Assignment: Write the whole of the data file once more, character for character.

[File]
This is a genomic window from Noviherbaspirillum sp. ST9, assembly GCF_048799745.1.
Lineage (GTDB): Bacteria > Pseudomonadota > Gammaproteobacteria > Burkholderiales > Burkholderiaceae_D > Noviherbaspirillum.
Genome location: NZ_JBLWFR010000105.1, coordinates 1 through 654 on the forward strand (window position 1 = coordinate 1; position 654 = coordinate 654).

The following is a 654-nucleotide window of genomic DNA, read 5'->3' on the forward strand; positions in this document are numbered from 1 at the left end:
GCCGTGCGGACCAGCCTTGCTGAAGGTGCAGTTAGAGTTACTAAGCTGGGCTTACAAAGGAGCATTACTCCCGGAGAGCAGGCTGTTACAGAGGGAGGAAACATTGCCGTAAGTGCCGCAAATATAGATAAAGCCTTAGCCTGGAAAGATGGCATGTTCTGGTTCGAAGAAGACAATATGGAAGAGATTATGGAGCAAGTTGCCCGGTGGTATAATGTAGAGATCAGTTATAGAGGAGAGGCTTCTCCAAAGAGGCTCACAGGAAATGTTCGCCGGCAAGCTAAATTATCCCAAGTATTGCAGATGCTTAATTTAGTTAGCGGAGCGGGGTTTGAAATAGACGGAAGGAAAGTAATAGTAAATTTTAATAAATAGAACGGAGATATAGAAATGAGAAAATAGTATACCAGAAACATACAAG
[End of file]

This is a genomic window from Noviherbaspirillum sp. ST9, assembly GCF_048799745.1.
Lineage (GTDB): Bacteria > Pseudomonadota > Gammaproteobacteria > Burkholderiales > Burkholderiaceae_D > Noviherbaspirillum.
Genome location: NZ_JBLWFR010000105.1, coordinates 1 through 654 on the forward strand (window position 1 = coordinate 1; position 654 = coordinate 654).

The following is a 654-nucleotide window of genomic DNA, read 5'->3' on the forward strand; positions in this document are numbered from 1 at the left end:
GCCGTGCGGACCAGCCTTGCTGAAGGTGCAGTTAGAGTTACTAAGCTGGGCTTACAAAGGAGCATTACTCCCGGAGAGCAGGCTGTTACAGAGGGAGGAAACATTGCCGTAAGTGCCGCAAATATAGATAAAGCCTTAGCCTGGAAAGATGGCATGTTCTGGTTCGAAGAAGACAATATGGAAGAGATTATGGAGCAAGTTGCCCGGTGGTATAATGTAGAGATCAGTTATAGAGGAGAGGCTTCTCCAAAGAGGCTCACAGGAAATGTTCGCCGGCAAGCTAAATTATCCCAAGTATTGCAGATGCTTAATTTAGTTAGCGGAGCGGGGTTTGAAATAGACGGAAGGAAAGTAATAGTAAATTTTAATAAATAGAACGGAGATATAGAAATGAGAAAATAGTATACCAGAAACATACAAG